I have a client that is having plans to upgrade/migrate the SQL Server instances from 2008 R2 to 2012. I have provided the details as below. The environments are all Virtual running OS version Windows 2008 r2 enterprise SP1 and uses VMWare.

SQL003 - SQL Server 2008 r2 instance on a WSFC. This SQL Server instance is a publisher with local distributor and subscriber to 2 places SQL007 and SQLDR003. It also has some databases which are both in replication and also part of Mirroring to the DR site (SQLDR003).

SQL007 - SQL Server 2008 R2 instance on a WSFC. This SQL Server instance is a publisher for SQLDR007 and SQL008 and is also a subscriber to SQL003 as noted above as well.

SQL008 - SQL Server 2012 SP1 is a standalone SQL Server instance. I am not too concerned about this instance.

I know that in order for me to move forward with upgrading to SQL Server 2016 the 0S needs to be at least Windows 2012 OS OR later. I am thinking down my head how to achieve this. Is it possible if I can directly upgrade the OS to Windows 2012 or 2016 and then patch SQL Server to 2016 but then how about replication and stuff will this break anything etc or do I need to rebuild a cluster completely and then migrate the objects. It would not be an ideal spot to migrate the databases and all the associated objects based on how the environment is configured. I am in need of some methodology that can save me time and with no changes to the existing hostname etc.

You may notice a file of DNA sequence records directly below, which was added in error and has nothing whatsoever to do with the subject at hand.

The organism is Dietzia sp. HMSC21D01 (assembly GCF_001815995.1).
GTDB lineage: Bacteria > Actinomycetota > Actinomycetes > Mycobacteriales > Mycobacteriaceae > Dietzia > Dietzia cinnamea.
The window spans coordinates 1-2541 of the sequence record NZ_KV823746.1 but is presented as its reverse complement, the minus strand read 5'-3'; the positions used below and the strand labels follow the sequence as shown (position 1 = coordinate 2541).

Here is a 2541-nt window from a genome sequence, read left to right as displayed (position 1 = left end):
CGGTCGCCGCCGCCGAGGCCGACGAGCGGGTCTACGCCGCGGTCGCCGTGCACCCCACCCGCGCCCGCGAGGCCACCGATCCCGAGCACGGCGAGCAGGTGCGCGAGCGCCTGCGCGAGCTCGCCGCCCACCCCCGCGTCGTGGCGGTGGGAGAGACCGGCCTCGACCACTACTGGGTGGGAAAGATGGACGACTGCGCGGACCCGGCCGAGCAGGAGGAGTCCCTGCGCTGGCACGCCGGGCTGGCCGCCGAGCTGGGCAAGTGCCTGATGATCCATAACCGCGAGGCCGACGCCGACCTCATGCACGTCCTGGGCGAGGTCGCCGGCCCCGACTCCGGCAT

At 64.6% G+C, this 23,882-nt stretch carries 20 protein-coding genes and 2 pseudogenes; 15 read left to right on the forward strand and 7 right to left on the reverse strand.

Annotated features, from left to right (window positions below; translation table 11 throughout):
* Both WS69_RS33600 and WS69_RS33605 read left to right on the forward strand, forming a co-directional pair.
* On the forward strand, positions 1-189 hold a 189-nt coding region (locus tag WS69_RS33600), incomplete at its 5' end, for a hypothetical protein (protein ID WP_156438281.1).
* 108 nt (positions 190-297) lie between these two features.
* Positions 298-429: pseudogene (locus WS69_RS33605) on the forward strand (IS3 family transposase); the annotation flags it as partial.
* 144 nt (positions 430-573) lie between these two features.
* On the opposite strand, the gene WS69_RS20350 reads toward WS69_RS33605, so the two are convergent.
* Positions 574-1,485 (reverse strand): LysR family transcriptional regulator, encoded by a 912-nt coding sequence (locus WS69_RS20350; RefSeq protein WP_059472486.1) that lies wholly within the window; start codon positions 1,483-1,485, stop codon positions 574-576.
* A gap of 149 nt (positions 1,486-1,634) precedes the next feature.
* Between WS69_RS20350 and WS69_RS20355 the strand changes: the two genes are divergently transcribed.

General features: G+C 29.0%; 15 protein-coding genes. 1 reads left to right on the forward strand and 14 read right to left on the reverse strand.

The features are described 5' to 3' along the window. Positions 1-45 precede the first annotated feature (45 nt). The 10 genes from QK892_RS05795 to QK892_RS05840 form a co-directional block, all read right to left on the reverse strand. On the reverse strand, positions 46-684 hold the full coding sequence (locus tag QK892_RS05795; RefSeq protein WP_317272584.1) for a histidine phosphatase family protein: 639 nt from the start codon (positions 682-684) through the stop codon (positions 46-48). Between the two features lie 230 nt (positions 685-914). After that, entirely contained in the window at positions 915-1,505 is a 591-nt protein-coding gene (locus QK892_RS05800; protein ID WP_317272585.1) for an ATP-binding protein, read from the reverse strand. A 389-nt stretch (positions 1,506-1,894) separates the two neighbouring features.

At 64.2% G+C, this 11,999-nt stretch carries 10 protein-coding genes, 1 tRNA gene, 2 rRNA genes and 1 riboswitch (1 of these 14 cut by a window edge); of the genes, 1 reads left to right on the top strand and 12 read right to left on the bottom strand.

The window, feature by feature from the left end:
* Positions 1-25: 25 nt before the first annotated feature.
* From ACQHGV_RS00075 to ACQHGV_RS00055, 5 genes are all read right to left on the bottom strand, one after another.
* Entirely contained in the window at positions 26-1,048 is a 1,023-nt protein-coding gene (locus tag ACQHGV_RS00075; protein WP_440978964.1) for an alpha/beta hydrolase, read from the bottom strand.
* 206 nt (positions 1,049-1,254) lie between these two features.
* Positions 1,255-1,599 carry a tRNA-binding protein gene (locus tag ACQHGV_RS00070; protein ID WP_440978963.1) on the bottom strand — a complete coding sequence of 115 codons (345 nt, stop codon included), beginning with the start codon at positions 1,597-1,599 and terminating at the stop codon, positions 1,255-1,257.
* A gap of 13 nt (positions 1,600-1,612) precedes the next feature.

• When you say "Instance on a WSFC" do you mean it is Failover Cluster Instance (FCI), or just that there is a non-clustered, stand alone Instance on server that is part of a clustered? Doing an OS upgrade of for an FCI is not supported unless you are already running Windows Server 2012R2.
    – AMtwo
    Jul 12, 2017 at 1:45

1 Answer 1


It sounds like your plan is to do an in place upgrade of the OS and the SQL Server. You will experience much less pain and have greater chance for rollback in the event things go awry if you do a side by side upgrade.

Build up the new servers and then migrate to them. This keeps the existing servers working and allows you to migrate and test without affecting the users and data.

Keep in mind too, that there could be many changes that could adversely affect the applications supported by this SQL Server. Having the extra servers will provide the ability to test those applications and find out what mitigation tasks you may need to take.

Once you have the tasks and migration process detailed out, you can utilize log shipping from the main server to the new server to facilitate a low downtime migration.

Also consider using Always On Availability Groups instead of clustering as it may provide you a better HA/DR.

From a host name not changing perspective, utilize CNAME DNS entries. This way you can use new servers, and then when ready cut the DNS entry over to the new server name. To the users, they think nothing has changed.

  • Thanks! Chris. I am aware about all whatever you have explained and I am okay with that but we would like to do an in place upgrade instead. Since, it is a VM we can always take a snapshot before we do anything serious and if anything fails we can roll it back. However, I am more interested to know how I would end up doing an in place upgrade based on the current environment condition but thanks for your help.
    – Feivel
    Jul 11, 2017 at 22:57

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